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Published: 14-12-2019

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Means of Creating Satiric Effect in House of Mirth

In The Property of Mirth, Percy Gryce is a wealthy young eligible bachelor upon whom Lily, 1 of Wharton’s central characters, sets eyes on. Gryce is used by Wharton as a automobile to convey the shallowness and brutality of the New York higher society, usually by means of Darwinian references. The thought of the survival of the fittest was increasing to increased influence in science and by means of society at the time of the novel’s publication. Wharton plays on this scientific discovering and utilizes it as an extended metaphor in which to animalise her characters, and as a result make them seem to the reader a lot more savage. As well as this, the animalisation of the characters is employed for making satire of the society as it conflicts with every of the characters self-belief that they are far much more sophisticated than anyone else, or any other ‘species’ for that matter. Wharton utilizes a selection of other literary methods and extended metaphors all through the novel to describe Percy Gryce which mock the society he is component of.

Percy Gryce is 1st depicted as a shy man by the omniscient narrator, who describes him to be ‘dissembling himself behind an unfolded newspaper’. Wharton’s lexical selection of the verb ‘dissembling’ is synonymous to ‘acting’ or ‘pretending’ which is to imply that Gryce is in fact pretending to be reading the newspaper in order to steer clear of speak to with Lily Bart, a fellow passenger and protagonist within the novel. The narrator (Wharton) then continues to remark upon how peculiarly ‘engrossed’ Gryce is in his newspaper which once again invites the reader to question the legitimacy of Gryce’s true motives when ‘reading’ the newspaper. Wharton has done this to lead the reader to an initial conclusion that Gryce is a shy man who does not appreciate the organization of other folks. Wharton has then presented Lily to start to pursue Gryce, a man who is minding his own company. Wharton has mocked the New York high society here as despite Gryce’s best attempts to avoid speaking to a person on the train lily completely ignores this and appears only to his wealth as an indicator that he is eye-catching to her in spite of his glaring character defects. This theme of shallowness is employed typically by Wharton to mock the New York higher society as this is shown to be the characters frequent trait, vanity.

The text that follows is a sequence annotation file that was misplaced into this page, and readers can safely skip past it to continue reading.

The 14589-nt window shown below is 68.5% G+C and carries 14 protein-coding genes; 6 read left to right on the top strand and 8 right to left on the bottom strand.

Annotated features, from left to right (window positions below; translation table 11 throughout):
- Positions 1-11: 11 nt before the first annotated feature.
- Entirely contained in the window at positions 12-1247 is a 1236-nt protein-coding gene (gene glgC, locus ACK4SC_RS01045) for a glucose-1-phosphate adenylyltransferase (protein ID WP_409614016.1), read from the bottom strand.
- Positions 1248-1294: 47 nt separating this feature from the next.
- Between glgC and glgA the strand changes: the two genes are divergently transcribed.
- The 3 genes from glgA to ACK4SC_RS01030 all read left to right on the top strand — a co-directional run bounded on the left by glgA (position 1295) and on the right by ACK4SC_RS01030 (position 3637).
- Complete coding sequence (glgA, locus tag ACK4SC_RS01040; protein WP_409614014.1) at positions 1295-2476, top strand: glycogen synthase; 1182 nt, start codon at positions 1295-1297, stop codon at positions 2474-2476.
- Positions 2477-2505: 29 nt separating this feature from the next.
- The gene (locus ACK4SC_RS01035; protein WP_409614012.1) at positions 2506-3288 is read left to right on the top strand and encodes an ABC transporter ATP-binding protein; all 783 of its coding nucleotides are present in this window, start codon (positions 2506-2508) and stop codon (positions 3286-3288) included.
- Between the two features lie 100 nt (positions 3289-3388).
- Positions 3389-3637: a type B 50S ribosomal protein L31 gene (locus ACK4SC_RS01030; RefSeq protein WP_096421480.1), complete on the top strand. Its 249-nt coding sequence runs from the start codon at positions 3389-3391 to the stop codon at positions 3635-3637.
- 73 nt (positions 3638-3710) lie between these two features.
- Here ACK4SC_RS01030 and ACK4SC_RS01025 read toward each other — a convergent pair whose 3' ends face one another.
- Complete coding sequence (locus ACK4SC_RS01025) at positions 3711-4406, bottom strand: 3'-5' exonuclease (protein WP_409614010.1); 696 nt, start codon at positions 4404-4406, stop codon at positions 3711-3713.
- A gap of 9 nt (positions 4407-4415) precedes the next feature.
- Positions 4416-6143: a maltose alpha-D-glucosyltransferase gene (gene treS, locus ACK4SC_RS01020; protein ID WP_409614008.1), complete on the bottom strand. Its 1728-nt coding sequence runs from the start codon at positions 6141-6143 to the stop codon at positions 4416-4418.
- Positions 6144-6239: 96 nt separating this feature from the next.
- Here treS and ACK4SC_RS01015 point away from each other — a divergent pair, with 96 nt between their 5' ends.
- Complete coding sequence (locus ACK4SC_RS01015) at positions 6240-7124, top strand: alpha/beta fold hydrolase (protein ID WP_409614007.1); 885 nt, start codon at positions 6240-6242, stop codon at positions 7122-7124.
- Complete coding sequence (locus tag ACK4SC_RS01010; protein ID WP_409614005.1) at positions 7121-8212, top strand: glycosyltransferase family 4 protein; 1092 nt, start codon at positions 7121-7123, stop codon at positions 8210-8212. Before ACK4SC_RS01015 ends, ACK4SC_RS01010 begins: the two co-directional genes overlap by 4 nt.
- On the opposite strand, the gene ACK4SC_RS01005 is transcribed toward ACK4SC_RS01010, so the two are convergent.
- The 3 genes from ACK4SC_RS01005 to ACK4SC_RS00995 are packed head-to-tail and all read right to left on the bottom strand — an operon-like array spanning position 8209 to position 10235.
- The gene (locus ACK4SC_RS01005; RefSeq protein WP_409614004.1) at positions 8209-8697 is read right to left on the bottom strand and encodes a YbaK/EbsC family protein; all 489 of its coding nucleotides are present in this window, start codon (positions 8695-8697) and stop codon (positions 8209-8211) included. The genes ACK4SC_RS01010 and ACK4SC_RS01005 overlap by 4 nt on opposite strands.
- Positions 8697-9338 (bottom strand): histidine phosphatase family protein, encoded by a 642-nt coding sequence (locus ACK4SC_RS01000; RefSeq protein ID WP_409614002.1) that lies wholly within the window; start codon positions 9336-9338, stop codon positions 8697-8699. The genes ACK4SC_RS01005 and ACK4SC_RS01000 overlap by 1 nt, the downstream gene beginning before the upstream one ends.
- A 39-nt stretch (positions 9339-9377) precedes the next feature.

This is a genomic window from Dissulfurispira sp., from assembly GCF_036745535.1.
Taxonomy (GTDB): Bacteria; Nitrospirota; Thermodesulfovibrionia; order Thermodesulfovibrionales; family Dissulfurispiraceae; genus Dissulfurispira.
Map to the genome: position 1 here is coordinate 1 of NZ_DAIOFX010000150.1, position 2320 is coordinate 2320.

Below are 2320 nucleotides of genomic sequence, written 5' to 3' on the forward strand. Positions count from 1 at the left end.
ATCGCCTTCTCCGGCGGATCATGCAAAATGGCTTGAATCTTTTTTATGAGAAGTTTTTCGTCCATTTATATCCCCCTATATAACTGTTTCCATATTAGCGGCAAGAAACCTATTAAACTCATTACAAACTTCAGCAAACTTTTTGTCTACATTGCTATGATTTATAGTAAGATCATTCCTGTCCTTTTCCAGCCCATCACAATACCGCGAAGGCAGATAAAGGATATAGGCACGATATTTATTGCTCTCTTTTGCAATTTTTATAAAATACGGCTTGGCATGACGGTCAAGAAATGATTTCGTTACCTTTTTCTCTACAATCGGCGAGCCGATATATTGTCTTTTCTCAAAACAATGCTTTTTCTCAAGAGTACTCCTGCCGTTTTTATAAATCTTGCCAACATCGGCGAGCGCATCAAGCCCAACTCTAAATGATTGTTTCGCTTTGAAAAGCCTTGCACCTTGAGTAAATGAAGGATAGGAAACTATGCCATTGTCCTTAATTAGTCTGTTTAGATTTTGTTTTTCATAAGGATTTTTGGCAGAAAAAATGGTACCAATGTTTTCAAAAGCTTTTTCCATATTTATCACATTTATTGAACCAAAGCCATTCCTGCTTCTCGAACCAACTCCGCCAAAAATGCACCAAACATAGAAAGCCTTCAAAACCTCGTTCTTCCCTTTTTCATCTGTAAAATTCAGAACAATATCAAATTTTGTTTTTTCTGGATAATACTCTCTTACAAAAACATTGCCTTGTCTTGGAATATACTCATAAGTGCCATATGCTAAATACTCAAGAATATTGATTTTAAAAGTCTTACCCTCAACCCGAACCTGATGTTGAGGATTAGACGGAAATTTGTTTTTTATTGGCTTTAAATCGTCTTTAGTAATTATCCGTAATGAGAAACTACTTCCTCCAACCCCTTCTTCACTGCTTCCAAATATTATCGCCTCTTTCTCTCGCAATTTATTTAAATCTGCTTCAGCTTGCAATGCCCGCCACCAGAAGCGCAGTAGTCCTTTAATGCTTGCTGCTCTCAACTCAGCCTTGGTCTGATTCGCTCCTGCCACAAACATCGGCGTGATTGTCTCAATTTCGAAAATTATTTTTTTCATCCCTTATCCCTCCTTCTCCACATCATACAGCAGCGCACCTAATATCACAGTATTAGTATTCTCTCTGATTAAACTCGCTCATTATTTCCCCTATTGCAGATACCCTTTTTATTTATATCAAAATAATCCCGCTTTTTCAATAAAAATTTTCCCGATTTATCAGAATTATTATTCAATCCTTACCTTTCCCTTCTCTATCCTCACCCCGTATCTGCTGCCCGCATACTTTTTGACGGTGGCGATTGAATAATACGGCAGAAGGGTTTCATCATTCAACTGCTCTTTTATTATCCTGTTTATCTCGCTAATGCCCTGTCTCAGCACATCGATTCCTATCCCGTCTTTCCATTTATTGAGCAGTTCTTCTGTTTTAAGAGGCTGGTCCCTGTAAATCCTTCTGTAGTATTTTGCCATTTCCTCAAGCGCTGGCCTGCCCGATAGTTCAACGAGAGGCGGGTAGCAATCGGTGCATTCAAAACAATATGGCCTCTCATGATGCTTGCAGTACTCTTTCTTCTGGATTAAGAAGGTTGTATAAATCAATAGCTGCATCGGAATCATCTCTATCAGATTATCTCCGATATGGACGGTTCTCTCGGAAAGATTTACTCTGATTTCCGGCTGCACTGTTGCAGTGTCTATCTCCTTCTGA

Physically, Gryce is a man with ‘a face searching as though it had been dipped in crimson.’ Crimson is utilized by Wharton to connote the aristocratic/wealthy side to Gryce. (The colours of Elizabethan clothing, including the colour crimson, supplied data about the status of the man or lady wearing them. This was not just dictated by the wealth of the person, it also reflected their social standing.) The crimson colour also demonstrates discomfiture/blushing from Gryce as he is an awkward man and notices the ‘hand gripping the back of his chair’ from Lily Bart. Gryce is additional shown to have ‘the reddish tint in his beard’ ‘deepen’ once more supplying additional implications of his wealth and embarrassment. Wharton has accomplished this for ironic purposes which in turn mocks New York high society.